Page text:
“It was a pretty primitive way to live,” recalls David Eissenberg ’50. “Along the window side of the barracks was just one bed after another, and then in the middle of the barracks were the lockers for our clothes.”

Eissenberg was just 17 when he was sent to St. Helena, and was one of the few students who hadn’t served in the military.

“I guess we were at the bottom of the list for acceptance at Williamsburg,” said Eissenberg, now 84. He was attending as part of a five-year program that would earn him two bachelor’s degrees, one from W&M and one from the Massachusetts Institute of Technology.

Eissenberg went to St. Helena from February 1947 to February 1948, but doesn’t recall any beer hall lectures.Though the veterans and non-veterans didn’t mingle much, he remembers them being a fun crowd.

“They all had war stories, and they enjoyed playing cards, playing poker or some form of gambling cards. Hearts was a favorite game, and they would play all hours of the night,” Eissenberg said. “[St. Helena] was a good way to get started when many campuses were flooded by the G.I. Bill.”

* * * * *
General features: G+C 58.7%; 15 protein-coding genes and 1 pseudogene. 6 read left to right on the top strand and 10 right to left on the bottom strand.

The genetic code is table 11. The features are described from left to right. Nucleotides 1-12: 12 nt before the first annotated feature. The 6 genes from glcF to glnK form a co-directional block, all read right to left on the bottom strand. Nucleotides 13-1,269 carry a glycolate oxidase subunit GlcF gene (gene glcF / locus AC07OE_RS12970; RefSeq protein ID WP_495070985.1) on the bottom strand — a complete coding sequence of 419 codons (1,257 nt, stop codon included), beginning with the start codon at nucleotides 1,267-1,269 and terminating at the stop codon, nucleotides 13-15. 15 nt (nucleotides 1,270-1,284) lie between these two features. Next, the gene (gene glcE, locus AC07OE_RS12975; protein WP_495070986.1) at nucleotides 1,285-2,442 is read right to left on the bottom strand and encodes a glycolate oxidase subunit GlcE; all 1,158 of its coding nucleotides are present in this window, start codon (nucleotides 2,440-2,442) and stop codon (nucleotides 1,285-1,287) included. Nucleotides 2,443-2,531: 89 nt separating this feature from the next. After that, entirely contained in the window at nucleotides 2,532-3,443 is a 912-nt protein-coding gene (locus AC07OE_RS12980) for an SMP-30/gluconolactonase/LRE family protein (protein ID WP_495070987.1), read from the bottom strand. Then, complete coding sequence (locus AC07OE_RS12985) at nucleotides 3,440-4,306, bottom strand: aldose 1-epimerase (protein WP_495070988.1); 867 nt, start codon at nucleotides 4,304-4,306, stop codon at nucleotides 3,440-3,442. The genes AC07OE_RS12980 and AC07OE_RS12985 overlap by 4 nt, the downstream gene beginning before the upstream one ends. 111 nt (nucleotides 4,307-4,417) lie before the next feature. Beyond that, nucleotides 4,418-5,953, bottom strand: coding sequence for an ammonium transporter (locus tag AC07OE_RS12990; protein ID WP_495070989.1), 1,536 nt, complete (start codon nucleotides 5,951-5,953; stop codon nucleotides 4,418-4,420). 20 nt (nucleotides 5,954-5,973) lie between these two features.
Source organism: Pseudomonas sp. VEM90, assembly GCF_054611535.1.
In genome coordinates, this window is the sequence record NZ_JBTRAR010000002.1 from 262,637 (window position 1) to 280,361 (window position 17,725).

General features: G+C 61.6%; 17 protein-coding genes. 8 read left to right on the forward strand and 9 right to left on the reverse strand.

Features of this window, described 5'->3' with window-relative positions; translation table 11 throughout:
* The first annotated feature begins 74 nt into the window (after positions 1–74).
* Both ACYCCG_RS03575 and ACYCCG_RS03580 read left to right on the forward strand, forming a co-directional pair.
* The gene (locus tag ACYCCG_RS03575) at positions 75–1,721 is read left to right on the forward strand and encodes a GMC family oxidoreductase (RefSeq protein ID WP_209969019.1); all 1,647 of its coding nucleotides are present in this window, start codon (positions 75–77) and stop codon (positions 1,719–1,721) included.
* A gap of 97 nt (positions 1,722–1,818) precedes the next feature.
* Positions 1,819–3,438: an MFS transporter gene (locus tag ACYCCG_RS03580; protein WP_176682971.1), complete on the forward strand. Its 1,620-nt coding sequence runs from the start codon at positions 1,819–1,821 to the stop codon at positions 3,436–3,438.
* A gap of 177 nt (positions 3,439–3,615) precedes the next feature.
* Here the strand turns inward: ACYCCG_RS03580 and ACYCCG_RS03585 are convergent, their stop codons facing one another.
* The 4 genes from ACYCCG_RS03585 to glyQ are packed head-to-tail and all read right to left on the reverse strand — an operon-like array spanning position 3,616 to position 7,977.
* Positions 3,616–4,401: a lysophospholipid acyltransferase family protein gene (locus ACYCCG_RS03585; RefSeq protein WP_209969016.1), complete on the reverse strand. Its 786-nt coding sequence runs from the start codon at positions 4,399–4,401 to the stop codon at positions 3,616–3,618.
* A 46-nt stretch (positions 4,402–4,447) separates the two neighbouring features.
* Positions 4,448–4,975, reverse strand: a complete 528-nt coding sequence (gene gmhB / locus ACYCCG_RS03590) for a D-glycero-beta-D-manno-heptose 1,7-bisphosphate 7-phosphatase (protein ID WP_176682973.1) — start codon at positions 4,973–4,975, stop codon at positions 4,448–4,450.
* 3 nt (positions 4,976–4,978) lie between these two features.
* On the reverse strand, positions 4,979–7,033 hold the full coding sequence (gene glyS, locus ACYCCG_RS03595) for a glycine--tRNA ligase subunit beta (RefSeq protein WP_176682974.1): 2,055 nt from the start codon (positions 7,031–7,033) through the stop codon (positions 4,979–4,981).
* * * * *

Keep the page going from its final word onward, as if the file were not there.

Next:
The men started their own sports teams and created a student newspaper titled “S.H.E.,” named for the initials of the St. Helena Extension. But as much as the veterans tried to make the campus feel like home, the extension was to be short-lived.

From its inception, St. Helena was only meant to serve as a learning facility until the mass of students could be absorbed into other campuses, including the main W&M campus and its Norfolk Division across town, which later became Old Dominion University. The College’s administration opted to close the extension, and the Board of Visitors adopted that decision in February 1948.

“Regardless of how successful the program at St. Helena has been — and among veteran’s colleges it is outstanding — it could never be more than an ad interim, substitute program,” wrote President Pomfret in a letter to the student body.

Unhappy about their unique campus closing, the vets complained to U.S. President Harry S. Truman, their commander in chief. Though sympathetic to their wishes, he saw the issue as one that should be determined by the state. The veterans then made their appeal to Gov. Tuck, the man whose campaign promise had launched their campus in the first place.

“Tuck patted the boys on the shoulder, praised them for the ‘great job’ they had done for their country in World War II, gave them — it is suspected — a shot